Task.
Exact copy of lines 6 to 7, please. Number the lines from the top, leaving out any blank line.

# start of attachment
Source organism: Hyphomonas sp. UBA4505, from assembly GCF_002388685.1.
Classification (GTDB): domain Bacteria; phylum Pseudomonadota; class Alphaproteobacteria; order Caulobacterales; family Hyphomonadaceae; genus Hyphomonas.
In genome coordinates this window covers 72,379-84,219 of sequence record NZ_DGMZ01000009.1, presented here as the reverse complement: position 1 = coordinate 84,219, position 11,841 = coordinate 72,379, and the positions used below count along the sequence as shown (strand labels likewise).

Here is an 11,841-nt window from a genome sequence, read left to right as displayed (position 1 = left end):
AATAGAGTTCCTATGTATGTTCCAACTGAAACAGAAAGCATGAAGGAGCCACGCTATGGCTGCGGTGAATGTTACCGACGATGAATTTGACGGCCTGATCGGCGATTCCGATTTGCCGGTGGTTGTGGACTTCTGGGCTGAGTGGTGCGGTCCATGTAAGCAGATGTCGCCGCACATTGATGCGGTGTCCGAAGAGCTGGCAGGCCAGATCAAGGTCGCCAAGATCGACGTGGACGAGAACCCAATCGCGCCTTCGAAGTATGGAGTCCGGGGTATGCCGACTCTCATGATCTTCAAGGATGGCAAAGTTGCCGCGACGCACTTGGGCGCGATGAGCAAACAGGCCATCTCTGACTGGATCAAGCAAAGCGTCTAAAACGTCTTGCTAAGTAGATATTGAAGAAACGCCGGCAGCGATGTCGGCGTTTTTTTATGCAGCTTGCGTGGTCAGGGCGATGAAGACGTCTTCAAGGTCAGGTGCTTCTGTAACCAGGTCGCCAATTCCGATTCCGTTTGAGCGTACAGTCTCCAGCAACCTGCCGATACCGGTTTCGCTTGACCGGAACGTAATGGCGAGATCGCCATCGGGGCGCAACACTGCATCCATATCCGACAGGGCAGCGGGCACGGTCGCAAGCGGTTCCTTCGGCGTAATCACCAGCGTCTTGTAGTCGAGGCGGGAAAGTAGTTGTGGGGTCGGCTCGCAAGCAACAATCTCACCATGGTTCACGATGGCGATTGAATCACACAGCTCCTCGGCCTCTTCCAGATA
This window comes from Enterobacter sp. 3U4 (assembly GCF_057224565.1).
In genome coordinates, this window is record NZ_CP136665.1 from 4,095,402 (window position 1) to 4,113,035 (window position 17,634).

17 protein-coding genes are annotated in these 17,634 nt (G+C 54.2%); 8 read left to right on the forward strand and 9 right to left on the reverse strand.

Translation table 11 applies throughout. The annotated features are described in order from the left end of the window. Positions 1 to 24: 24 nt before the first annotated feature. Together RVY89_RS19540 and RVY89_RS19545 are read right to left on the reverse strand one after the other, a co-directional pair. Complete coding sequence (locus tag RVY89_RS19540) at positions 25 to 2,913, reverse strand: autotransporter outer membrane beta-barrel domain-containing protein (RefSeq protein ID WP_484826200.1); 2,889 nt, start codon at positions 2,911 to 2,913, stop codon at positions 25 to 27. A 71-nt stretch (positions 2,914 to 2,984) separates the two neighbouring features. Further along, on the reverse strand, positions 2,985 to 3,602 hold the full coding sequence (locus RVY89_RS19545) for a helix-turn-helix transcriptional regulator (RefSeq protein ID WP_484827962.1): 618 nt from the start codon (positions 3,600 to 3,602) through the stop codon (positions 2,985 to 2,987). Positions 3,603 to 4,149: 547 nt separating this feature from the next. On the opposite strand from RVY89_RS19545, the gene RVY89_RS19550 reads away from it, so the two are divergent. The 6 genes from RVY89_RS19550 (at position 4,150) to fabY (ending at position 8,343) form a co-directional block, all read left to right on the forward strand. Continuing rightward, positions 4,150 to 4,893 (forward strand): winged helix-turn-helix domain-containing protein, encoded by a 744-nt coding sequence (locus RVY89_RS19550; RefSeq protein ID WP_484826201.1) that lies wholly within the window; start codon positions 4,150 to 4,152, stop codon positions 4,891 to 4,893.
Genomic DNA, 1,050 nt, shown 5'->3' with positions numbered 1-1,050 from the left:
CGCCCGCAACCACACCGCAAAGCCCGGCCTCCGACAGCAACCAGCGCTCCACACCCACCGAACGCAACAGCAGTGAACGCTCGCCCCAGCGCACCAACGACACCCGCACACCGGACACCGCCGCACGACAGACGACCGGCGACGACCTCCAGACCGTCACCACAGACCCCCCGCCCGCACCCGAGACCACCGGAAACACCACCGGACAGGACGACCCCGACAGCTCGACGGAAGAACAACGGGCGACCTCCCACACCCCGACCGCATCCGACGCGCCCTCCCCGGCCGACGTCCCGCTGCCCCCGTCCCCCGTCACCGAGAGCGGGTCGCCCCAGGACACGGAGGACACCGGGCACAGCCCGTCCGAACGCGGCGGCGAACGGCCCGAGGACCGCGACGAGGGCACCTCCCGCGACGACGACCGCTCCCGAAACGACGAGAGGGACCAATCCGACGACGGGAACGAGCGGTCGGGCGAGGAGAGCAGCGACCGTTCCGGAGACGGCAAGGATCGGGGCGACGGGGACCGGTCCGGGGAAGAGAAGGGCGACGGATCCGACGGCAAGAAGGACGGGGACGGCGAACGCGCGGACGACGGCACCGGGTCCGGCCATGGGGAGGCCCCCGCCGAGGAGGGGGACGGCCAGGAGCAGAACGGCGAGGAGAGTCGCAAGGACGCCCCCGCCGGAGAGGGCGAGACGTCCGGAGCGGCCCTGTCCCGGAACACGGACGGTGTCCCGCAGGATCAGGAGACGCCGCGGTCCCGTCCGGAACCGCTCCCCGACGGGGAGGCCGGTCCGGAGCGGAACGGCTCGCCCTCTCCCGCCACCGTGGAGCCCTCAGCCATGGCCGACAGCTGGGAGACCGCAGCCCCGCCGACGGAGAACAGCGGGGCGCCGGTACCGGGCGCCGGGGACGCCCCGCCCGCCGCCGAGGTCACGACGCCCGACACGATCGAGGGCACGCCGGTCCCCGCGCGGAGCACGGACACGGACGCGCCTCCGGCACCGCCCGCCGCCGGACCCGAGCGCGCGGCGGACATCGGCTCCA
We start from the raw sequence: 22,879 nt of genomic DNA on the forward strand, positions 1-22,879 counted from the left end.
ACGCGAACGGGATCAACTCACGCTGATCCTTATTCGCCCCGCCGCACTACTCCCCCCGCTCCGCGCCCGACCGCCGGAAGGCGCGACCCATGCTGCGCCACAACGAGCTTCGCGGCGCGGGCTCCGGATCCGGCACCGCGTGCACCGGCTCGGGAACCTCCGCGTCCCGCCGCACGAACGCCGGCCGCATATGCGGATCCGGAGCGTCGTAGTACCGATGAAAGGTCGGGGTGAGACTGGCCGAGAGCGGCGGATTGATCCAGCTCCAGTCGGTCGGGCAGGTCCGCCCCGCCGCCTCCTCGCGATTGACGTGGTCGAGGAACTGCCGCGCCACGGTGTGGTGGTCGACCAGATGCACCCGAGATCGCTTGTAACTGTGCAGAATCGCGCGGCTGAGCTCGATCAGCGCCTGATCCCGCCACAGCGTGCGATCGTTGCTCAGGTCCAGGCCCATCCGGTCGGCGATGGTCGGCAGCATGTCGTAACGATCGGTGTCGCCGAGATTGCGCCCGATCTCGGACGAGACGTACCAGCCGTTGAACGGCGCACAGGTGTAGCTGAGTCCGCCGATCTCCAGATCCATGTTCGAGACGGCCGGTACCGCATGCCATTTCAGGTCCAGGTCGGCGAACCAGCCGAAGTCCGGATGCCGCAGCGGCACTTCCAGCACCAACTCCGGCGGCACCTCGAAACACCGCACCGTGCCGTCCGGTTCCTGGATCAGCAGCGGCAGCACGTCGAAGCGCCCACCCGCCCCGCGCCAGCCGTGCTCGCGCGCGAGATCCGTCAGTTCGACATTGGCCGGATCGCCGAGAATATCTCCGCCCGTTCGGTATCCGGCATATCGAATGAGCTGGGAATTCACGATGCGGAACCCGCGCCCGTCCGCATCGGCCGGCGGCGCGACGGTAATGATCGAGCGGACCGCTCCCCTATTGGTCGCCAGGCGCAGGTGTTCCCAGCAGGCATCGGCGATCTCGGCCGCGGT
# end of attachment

This window comes from Enterobacter sp. 3U4 (assembly GCF_057224565.1).
In genome coordinates, this window is record NZ_CP136665.1 from 4,095,402 (window position 1) to 4,113,035 (window position 17,634).